Reference for 1-exp(-t/T)


Well-Known Member
Hi. I'm looking for a quotable reference that looks something like Pr(at least one occurrence in time t | average waiting time = T) = 1-exp(-t/T) for events happening at random. Everywhere I look I find rate version 1-exp(-lambda.t) which is identical, but not the version I want.
Any clues? Cheers, kat
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i am not sure if that may be what you mean, but here is what i figure it out, hope i can contribute in some way

always P(at least one) = 1 - P(0)

in ww2 to hit an aeroplane, chance per rifle = 0.03
but what if a group of 150 infantry shots at the same time -> then 0 hits = 1.04% and at least 1 = 98.96%
( 1-0.03)^150 = 0.0103, 0 hits -> at least one hit =1-0.0103=0.9896)

1/lambda is suppose to be the mean
by average 1/lambda

then P(at least one) = 1-P(0)

(assuming P(X) = lambda x exp(-lambda x X) if X>=0)

i not understand what version u say


Well-Known Member
Thanks, mvernengo.

My version is this - you start walking through a forest looking for a particular sort of bird. Assume we know from past surveys that the average time to see this sort bird for the first time is T = 30 minutes. We search for t = 20 minutes. The probability that we see at least one bird of this sort in the 20 minutes given that the average is 30 min is P = 1 - exp(-t/T) = 1 - exp(-20/30) = 49% approx. This is based on the Poisson/exponential theory that you have used in your post.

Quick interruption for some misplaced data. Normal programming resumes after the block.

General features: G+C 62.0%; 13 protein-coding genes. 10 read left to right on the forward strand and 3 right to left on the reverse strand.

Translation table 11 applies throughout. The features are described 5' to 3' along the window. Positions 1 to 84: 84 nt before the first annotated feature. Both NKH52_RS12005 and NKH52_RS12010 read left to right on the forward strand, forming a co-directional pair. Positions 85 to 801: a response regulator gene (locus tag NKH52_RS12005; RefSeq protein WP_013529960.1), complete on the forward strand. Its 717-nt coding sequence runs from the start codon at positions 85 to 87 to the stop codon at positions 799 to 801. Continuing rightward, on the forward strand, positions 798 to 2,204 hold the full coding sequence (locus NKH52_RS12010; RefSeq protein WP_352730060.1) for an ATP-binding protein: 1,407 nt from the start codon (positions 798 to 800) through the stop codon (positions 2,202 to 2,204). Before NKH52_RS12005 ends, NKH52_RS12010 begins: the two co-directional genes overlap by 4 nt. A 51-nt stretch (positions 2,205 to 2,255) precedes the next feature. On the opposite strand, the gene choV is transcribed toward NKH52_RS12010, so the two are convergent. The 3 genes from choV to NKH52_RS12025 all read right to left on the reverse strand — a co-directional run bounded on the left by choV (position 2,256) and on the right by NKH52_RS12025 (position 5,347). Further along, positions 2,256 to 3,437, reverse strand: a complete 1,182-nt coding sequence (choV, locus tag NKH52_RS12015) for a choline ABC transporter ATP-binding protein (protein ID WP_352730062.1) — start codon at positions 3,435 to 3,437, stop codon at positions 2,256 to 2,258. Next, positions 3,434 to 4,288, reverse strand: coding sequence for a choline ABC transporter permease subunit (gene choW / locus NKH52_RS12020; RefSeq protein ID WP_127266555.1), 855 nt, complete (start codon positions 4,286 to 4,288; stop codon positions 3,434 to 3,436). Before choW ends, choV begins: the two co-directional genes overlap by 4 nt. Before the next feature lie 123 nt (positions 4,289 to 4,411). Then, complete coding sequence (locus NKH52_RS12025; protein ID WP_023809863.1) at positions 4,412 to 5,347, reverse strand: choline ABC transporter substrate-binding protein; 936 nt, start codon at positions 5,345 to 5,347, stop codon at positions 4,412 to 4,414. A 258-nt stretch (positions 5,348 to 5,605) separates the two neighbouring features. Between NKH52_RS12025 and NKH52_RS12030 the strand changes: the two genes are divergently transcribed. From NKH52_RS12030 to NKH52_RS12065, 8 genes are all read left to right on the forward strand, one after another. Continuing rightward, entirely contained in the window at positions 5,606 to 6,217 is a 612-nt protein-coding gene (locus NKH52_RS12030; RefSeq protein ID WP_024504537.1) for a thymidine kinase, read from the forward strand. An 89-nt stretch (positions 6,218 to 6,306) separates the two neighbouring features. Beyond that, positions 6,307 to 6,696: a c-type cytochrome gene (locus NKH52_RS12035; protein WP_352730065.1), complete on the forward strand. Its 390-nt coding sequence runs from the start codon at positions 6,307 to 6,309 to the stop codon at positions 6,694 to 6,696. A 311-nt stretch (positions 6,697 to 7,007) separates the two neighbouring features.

However, I want to use this formula in a paper I am writing for biologists and I would like to quote the formula Pr(at least one occurrence in time t | average waiting time = T) = 1-exp(-t/T) as a known result rather than confuse the issue by having to derive it in the paper. So what I am looking for is a book or something which I can quote to save the readers time.
After much scouring through books and journals, the closest thing I was able to find is on this page—look for the heading “6.3 Poisson process” where it says:
A Poisson stochastic process has the property that events are independent, and the interarrival times of events can be described using the exponential distribution F(t) = 1 – exp(−λt). … Given that the mean time between some event is 1/λ, the rate of occurrence of the events will be λ.

My suggestion would be to write it as 1 – exp(–t/T)” in the body of the paper, and add a footnote with a reference to the above citation, saying something like “Here we let λ = 1/T for convenience.”

That way, youll introduce it into the literature yourself as a citable reference, assuming your paper gets accepted for publication.
yes, totally a poisson process
mu (mean) = lambda x t
so in this case lambda = 30 and t=2\3
the only variable r=1
Pr(r=1)= mu^r x exp(-mu) | r!


Well-Known Member
Thank you both, and an excellent suggestion Con-Tester. I'm surprised that such a useful parameterization isn't widely used. kat